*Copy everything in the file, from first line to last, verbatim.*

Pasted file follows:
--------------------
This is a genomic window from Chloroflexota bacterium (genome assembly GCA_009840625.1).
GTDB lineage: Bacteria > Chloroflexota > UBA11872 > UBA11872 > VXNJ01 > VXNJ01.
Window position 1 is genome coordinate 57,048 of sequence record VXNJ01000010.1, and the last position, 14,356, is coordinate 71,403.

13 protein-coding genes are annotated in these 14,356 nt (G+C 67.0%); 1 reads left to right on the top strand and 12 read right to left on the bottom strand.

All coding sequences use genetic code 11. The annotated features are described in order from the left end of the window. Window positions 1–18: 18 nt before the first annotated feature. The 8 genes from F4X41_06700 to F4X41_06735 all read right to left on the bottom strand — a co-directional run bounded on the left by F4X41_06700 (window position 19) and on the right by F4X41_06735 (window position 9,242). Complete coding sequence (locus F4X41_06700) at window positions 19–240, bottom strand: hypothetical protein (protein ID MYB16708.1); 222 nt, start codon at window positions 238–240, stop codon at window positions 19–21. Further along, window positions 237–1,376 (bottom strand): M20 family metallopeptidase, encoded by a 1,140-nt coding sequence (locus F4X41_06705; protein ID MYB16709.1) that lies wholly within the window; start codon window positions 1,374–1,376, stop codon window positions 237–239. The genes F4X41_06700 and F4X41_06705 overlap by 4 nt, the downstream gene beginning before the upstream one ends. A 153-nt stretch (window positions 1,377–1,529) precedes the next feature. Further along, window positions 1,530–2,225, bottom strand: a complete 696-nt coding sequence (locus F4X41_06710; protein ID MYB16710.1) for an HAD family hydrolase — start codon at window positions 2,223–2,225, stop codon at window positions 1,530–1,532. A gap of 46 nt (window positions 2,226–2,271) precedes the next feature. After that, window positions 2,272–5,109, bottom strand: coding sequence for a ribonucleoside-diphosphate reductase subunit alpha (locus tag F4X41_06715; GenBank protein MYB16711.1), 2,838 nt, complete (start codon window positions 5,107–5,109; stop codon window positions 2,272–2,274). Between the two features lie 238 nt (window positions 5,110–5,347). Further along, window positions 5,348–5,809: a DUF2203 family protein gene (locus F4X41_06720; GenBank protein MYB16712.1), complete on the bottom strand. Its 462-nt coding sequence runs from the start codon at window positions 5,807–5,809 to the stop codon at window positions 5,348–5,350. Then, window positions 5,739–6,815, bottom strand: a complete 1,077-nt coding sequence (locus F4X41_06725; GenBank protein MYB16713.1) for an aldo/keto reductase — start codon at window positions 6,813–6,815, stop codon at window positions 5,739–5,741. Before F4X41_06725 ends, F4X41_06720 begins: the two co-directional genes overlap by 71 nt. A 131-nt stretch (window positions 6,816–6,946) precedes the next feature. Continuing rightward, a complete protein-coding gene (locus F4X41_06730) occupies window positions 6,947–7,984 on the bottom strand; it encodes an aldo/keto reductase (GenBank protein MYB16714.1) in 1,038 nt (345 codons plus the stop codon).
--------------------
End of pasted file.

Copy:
This is a genomic window from Chloroflexota bacterium (genome assembly GCA_009840625.1).
GTDB lineage: Bacteria > Chloroflexota > UBA11872 > UBA11872 > VXNJ01 > VXNJ01.
Window position 1 is genome coordinate 57,048 of sequence record VXNJ01000010.1, and the last position, 14,356, is coordinate 71,403.

13 protein-coding genes are annotated in these 14,356 nt (G+C 67.0%); 1 reads left to right on the top strand and 12 read right to left on the bottom strand.

All coding sequences use genetic code 11. The annotated features are described in order from the left end of the window. Window positions 1–18: 18 nt before the first annotated feature. The 8 genes from F4X41_06700 to F4X41_06735 all read right to left on the bottom strand — a co-directional run bounded on the left by F4X41_06700 (window position 19) and on the right by F4X41_06735 (window position 9,242). Complete coding sequence (locus F4X41_06700) at window positions 19–240, bottom strand: hypothetical protein (protein ID MYB16708.1); 222 nt, start codon at window positions 238–240, stop codon at window positions 19–21. Further along, window positions 237–1,376 (bottom strand): M20 family metallopeptidase, encoded by a 1,140-nt coding sequence (locus F4X41_06705; protein ID MYB16709.1) that lies wholly within the window; start codon window positions 1,374–1,376, stop codon window positions 237–239. The genes F4X41_06700 and F4X41_06705 overlap by 4 nt, the downstream gene beginning before the upstream one ends. A 153-nt stretch (window positions 1,377–1,529) precedes the next feature. Further along, window positions 1,530–2,225, bottom strand: a complete 696-nt coding sequence (locus F4X41_06710; protein ID MYB16710.1) for an HAD family hydrolase — start codon at window positions 2,223–2,225, stop codon at window positions 1,530–1,532. A gap of 46 nt (window positions 2,226–2,271) precedes the next feature. After that, window positions 2,272–5,109, bottom strand: coding sequence for a ribonucleoside-diphosphate reductase subunit alpha (locus tag F4X41_06715; GenBank protein MYB16711.1), 2,838 nt, complete (start codon window positions 5,107–5,109; stop codon window positions 2,272–2,274). Between the two features lie 238 nt (window positions 5,110–5,347). Further along, window positions 5,348–5,809: a DUF2203 family protein gene (locus F4X41_06720; GenBank protein MYB16712.1), complete on the bottom strand. Its 462-nt coding sequence runs from the start codon at window positions 5,807–5,809 to the stop codon at window positions 5,348–5,350. Then, window positions 5,739–6,815, bottom strand: a complete 1,077-nt coding sequence (locus F4X41_06725; GenBank protein MYB16713.1) for an aldo/keto reductase — start codon at window positions 6,813–6,815, stop codon at window positions 5,739–5,741. Before F4X41_06725 ends, F4X41_06720 begins: the two co-directional genes overlap by 71 nt. A 131-nt stretch (window positions 6,816–6,946) precedes the next feature. Continuing rightward, a complete protein-coding gene (locus F4X41_06730) occupies window positions 6,947–7,984 on the bottom strand; it encodes an aldo/keto reductase (GenBank protein MYB16714.1) in 1,038 nt (345 codons plus the stop codon).